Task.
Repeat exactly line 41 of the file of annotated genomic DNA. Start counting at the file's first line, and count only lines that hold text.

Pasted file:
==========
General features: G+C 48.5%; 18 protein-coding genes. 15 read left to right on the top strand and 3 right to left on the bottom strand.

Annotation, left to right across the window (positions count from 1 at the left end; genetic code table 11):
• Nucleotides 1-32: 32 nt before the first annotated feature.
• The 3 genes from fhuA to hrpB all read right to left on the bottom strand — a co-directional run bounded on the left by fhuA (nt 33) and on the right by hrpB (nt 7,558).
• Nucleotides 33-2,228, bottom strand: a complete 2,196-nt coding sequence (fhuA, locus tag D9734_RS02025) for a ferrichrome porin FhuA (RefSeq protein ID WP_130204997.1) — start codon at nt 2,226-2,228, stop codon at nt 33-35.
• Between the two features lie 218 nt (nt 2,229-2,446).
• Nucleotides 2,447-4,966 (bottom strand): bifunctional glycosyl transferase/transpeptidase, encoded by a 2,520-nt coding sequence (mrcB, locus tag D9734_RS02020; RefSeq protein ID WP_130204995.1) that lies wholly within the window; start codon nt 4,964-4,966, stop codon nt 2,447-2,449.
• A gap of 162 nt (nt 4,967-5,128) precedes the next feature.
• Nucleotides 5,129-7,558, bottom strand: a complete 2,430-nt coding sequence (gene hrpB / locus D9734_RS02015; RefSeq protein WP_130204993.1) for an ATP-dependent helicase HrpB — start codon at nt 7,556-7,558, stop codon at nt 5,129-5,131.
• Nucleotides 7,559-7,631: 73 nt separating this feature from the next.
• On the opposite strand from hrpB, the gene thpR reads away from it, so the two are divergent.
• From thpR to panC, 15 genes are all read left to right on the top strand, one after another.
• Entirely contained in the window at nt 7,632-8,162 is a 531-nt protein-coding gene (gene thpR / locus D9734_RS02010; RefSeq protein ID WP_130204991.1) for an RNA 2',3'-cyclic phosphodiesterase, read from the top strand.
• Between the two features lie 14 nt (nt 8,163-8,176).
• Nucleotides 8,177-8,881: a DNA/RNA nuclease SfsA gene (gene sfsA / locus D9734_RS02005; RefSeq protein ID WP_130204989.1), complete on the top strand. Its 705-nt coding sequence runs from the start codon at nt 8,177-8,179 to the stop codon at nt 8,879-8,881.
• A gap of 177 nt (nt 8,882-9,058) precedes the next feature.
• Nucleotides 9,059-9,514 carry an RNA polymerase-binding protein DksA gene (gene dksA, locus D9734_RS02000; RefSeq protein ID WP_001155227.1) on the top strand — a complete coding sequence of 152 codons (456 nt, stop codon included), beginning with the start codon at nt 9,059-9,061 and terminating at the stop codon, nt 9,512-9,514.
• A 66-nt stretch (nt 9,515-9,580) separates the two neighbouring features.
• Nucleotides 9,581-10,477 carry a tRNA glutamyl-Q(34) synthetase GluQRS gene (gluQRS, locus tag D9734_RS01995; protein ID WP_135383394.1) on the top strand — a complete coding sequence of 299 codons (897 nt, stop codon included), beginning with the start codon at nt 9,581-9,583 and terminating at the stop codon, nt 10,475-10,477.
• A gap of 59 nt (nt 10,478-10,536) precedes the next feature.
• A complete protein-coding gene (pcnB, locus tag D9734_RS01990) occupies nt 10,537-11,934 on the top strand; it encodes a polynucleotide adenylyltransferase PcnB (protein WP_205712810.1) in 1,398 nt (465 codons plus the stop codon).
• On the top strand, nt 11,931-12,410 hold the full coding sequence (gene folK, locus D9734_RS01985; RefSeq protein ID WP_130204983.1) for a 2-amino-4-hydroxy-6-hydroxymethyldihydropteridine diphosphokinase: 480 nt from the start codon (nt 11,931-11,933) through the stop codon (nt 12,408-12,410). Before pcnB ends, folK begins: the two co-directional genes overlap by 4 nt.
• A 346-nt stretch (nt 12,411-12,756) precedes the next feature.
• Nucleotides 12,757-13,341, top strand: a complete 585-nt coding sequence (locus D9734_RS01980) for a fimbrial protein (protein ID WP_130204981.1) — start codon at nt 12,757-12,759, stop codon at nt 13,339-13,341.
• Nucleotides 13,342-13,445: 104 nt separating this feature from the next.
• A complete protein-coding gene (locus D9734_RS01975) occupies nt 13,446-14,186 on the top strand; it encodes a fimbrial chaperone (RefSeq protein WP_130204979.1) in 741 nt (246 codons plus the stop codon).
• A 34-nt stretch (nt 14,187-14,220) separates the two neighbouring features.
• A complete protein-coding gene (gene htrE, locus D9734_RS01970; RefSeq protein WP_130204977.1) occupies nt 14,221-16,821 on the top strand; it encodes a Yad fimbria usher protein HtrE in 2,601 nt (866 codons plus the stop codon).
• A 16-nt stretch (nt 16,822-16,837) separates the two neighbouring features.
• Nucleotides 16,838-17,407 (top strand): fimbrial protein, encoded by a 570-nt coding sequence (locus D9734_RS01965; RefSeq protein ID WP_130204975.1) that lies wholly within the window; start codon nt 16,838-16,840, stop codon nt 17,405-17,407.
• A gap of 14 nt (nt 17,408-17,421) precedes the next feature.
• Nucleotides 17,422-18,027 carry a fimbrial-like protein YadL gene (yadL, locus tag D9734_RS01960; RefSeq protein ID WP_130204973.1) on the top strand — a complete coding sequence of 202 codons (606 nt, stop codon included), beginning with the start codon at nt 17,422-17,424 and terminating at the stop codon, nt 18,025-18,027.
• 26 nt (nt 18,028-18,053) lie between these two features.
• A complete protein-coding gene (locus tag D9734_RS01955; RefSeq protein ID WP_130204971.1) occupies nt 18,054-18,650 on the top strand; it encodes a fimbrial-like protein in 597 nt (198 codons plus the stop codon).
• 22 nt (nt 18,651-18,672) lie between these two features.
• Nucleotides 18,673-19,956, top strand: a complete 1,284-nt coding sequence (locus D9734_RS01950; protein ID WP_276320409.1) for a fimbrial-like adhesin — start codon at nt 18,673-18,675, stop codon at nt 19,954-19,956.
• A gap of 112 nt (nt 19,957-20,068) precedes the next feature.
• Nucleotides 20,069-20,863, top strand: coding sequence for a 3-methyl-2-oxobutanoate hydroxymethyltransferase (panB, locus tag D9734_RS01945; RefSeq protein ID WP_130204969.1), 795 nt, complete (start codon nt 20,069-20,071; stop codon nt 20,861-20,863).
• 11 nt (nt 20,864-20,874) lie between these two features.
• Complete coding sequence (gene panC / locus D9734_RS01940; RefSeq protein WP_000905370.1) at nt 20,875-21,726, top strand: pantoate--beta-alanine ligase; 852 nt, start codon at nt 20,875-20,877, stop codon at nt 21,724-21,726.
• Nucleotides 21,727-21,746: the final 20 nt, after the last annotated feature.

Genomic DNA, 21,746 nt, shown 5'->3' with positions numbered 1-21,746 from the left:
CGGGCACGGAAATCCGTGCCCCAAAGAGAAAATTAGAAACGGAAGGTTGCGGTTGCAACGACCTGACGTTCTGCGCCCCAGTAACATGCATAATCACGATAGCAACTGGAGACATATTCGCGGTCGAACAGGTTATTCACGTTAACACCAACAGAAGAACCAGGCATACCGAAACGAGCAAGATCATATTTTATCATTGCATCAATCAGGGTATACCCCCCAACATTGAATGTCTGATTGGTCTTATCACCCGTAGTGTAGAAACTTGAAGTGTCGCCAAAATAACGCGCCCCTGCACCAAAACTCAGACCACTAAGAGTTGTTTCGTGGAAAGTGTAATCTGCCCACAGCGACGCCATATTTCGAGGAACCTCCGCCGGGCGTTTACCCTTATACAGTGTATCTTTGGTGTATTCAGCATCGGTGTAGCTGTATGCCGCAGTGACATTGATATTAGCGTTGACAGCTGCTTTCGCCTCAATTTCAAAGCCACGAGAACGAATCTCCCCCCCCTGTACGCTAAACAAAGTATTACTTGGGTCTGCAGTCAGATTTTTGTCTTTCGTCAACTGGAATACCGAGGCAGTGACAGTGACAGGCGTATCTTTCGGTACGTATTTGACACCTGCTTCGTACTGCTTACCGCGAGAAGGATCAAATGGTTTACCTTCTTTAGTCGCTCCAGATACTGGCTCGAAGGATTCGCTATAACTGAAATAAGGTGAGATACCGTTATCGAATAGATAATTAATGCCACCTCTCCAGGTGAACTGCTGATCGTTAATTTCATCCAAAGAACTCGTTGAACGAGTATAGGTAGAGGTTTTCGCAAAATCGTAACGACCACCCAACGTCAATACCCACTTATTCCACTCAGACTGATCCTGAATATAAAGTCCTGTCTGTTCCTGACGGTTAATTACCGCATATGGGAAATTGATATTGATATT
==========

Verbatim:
• Nucleotides 21,727-21,746: the final 20 nt, after the last annotated feature.